Instead, spend this time going over your goals and objectives for the day. Focus on the things you CAN control and invest your energy into things which will produce positive results. Do this for 30 days and see if the change in your OWN attitude doesn’t convince you of the value of talking less and acting more.

#3: Be a Positive Influence by Managing Yourself First

There are probably dozens of things that frustrate you about your job, but how much time do you spend worrying over things you have no control over? Even if you’re supposed to have control over some things, but your boss keeps overstepping your boundaries, focus on what you can control and give your very best to those tasks instead of complaining about your boss’s micromanaging.

How many times have you complained to your boss about something only to have them divert the attention to something else that you’re doing wrong anyway? This is a common practice of poor leaders, but you can make yourself immune to it by being someone who gets the job done and who takes full responsibility for the things which the CAN control.

If you do this long enough and you’re producing results, you’ll have a lot more leverage to voice your concerns and your requests for change and reform in the workplace.

#4: Use Your Boss’s Weaknesses to Your Advantage, and Theirs

There are two ways to look at your boss’s weaknesses, you can see them as a hindrance of you can see them as an opportunity for you to fill in and meet an organizational need which your boss is incapable of meeting. Put yourself in your bosses’ shoes and ask yourself what their biggest challenge is in the workplace.

What could YOU do to apply YOUR strengths and help make your boss’s life easier? Find the unmet need in your organization, and start asking yourself how you can fulfill it.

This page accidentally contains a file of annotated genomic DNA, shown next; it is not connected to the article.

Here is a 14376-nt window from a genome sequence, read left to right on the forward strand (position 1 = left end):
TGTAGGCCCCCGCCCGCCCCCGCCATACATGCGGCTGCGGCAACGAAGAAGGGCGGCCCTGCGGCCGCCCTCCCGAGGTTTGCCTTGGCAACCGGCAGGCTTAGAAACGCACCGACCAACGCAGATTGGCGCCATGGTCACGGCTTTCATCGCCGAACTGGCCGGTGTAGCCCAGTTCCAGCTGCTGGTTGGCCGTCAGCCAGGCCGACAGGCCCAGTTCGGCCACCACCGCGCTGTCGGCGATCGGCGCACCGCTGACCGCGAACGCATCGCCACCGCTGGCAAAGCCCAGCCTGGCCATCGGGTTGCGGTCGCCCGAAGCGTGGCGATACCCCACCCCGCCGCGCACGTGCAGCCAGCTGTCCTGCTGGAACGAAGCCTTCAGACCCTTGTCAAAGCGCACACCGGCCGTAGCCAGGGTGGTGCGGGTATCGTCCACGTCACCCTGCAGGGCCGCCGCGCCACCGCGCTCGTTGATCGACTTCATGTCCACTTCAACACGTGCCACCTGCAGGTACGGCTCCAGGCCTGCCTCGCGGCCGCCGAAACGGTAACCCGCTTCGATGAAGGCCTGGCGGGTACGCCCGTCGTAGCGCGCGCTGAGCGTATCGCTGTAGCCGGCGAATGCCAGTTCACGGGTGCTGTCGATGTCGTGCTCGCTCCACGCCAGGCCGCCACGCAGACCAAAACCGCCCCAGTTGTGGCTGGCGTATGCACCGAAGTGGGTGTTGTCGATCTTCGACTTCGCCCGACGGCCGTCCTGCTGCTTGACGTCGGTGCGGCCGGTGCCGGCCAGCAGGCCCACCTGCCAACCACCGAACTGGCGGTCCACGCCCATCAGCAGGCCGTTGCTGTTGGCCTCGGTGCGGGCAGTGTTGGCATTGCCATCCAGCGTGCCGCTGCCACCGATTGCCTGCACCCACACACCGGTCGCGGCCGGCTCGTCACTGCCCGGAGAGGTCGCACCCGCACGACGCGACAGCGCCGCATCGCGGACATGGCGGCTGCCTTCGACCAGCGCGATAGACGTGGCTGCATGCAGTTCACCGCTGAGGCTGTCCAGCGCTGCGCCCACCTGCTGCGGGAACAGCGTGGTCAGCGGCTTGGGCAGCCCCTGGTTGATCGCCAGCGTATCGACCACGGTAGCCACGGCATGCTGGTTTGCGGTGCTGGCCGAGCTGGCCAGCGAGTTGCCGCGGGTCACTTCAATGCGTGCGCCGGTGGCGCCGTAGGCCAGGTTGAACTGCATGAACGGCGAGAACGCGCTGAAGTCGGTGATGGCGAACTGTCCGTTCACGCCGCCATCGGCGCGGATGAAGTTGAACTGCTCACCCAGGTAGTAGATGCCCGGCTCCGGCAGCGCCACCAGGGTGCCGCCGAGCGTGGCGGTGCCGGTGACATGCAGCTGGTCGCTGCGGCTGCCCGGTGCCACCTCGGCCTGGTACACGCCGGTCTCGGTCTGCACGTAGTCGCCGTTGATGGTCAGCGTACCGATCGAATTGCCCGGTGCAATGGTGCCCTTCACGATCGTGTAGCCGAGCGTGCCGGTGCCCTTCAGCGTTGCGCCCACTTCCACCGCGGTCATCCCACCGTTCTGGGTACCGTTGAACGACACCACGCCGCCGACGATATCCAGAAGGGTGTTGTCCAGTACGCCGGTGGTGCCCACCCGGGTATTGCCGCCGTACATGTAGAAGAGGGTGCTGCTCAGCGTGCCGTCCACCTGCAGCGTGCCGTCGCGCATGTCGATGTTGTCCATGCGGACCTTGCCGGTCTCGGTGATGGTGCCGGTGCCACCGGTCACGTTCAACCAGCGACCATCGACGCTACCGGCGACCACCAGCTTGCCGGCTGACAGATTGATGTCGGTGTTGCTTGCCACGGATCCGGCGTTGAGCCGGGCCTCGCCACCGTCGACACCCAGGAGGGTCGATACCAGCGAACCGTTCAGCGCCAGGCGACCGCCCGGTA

Warning: Prepare for Resistance!

Applying these four rules comes with two challenges. First, you don’t want to assert yourself and apply step #4 too early, especially if your boss is the controlling type. Don’t try to influence anyone or anything outside your current position until you’ve first exhausted the opportunities of your current position.

Manage yourself first, demonstrate greatness through your actions and through the results produced by those actions. Wait until your boss starts to take notice, that’s usually your time to ask how you can help them.

The second challenge is that some of your coworkers will likely criticize you, calling you a “kiss up” or a “brownnoser.” Ignore them and stay committed to your plans. Most likely, they’ll end up answering to you in the near future…or complaining about you during their “morning huddles.”

Either way, the personal and professional growth you experience as a result of taking the path less followed will be worth it.

6. Underestimating Project Effort